Stories tagged space junk

Mar
13
2009

A view of the ISS from above: This full view of the International Space Station was photographed from the Space Shuttle Discovery during the STS-114 Return to Flight mission, following the undocking of the two spacecraft.
A view of the ISS from above: This full view of the International Space Station was photographed from the Space Shuttle Discovery during the STS-114 Return to Flight mission, following the undocking of the two spacecraft.Courtesy NASA
The three crew members of the International Space Station were forced to take cover inside a Soyuz escape vehicle for about 10 minutes yesterday when a 5 inch chunk of space junk came too close to the space station. The space junk was spotted (how do you spot something that small in space?) too late to move the space station to safety.

This is the sixth time that the crew of the ISS has had to take cover in the Soyuz escape vehicle due to nearby space debris. You may not think a 5 inch chunk of space junk would be all that big of a deal, but remember, that stuff is orbiting the Earth at crazy speeds - 17,500 miles and hour and faster. When something hits you traveling that fast it will do some significant damage.

If you are interested in the International Space Station, there are a ton of cool things on line about it, including live video and audio feeds.

Nov
20
2008

You can't hear her: But I think I can see the gold foil blistering off of her face guard.
You can't hear her: But I think I can see the gold foil blistering off of her face guard.Courtesy NASA
***Apparently MDR already wrote this post a few days ago. Either he and I are just on the same wavelength here, or I totally copied him without realizing it. Er... oops.***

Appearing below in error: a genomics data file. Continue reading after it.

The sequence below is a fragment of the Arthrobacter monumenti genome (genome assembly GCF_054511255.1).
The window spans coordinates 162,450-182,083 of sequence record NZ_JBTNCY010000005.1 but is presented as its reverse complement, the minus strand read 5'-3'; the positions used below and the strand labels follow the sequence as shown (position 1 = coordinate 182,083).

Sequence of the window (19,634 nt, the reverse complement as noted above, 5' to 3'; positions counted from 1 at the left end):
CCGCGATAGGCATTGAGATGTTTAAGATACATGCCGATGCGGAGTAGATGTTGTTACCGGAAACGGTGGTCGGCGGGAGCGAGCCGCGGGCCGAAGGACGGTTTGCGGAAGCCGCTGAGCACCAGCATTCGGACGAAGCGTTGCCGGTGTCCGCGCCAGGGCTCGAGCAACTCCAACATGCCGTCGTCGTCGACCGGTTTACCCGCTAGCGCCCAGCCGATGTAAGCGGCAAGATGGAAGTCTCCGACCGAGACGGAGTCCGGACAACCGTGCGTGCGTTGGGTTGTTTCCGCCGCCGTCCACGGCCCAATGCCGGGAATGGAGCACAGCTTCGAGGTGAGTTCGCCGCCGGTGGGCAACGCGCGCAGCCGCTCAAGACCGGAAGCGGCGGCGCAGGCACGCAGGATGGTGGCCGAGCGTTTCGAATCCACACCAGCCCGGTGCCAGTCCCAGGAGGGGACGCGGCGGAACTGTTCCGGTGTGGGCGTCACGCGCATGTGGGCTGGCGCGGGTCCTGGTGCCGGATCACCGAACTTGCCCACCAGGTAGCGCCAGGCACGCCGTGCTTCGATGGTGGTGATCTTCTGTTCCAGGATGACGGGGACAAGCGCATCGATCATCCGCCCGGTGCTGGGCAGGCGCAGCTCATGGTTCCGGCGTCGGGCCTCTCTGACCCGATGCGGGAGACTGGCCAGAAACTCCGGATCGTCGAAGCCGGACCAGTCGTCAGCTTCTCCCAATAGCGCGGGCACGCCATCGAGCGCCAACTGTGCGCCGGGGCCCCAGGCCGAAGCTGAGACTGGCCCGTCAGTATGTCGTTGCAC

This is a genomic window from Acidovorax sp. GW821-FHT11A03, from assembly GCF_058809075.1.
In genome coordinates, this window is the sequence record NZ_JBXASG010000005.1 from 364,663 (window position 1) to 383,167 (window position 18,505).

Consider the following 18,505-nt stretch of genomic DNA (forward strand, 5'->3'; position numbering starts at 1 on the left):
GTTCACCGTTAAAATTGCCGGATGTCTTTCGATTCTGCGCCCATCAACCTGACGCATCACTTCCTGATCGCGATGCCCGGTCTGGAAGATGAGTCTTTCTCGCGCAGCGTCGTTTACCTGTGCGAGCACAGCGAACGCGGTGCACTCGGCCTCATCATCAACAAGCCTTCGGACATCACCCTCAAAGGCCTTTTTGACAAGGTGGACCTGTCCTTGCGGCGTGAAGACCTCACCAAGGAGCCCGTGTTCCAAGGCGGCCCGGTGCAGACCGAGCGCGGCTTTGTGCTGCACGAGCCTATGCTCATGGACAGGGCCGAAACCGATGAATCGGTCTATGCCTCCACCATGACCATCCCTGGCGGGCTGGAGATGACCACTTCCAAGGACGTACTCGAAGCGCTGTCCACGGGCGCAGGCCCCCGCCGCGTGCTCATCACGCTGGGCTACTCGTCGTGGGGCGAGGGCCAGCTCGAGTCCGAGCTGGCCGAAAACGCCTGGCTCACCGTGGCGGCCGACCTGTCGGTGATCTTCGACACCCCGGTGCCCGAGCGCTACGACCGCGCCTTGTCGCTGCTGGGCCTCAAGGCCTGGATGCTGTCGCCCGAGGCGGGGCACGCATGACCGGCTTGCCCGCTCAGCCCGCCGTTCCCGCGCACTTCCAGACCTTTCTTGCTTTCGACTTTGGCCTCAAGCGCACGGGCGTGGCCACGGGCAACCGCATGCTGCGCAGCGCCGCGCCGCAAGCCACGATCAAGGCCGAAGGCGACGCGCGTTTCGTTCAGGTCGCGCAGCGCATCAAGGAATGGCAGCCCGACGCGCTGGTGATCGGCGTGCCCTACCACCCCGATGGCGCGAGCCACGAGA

In space, no one can hear you say G%#@&^$ [email protected]&%&!#^@&!

Remember the modifications planned for the International Space Station that would allow resident astronauts to drink their own pee (among other things)? Well, early this week, visiting astronauts from the space shuttle Endeavor were actually doing that work (among other work) on the ISS. Things went pretty smoothly, over all, except that one of the astronauts dropped her tools. Outside of the station. In space.

Whoops.

Normally this isn’t a big deal, of course. It is estimated that working people across the country spend as much as 30% of their time dropping tools of one variety or another. (It’s only 9:40, and I’ve already dropped a video camera, a laptop computer, and my toothbrush—all in the toilet! How did that happen?) In space, however, things are a little different. It’s not exactly like a Loony Toons situation, where the space tools would fall to Earth in a deadly rain of super-sonic, flaming wrenches—the ISS is in orbit, and so the dropped tools stayed in orbit. That means that the astronaut’s two grease guns, putty knife, and briefcase-sized tool bag have all become space junk.
What happens when space junk hits something?: This happens. This is the "energy flash" from a 17,000 mph projectile hitting  solid surface. This test was performed by NASA to simulate what happens when a piece of space junk hits a spacecraft in orbit.
What happens when space junk hits something?: This happens. This is the "energy flash" from a 17,000 mph projectile hitting solid surface. This test was performed by NASA to simulate what happens when a piece of space junk hits a spacecraft in orbit.Courtesy NASA

“Space junk” is a term for the growing cloud of man-made debris orbiting our planet—everything from flecks of shuttle paint, to spent rocket stages, to grease guns, putty knives, and tool bags. Items like these may sound pretty innocuous, but a grease gun traveling at a few thousand miles an hour is really dangerous. Space debris is so dangerous, in fact, that the ISS is now armored to help protect it from orbiting junk, and that the a planned launch of the space shuttle Atlantis in October, 2008, had a 1 in 185 chance of “catastrophic impact” with debris.

Whoops.

NASA technicians are scrambling to develop new methods of scrubbing the swearwords out of the astronaut’s space suit, but they remain cautiously optimistic that the equipment will eventually be reusable.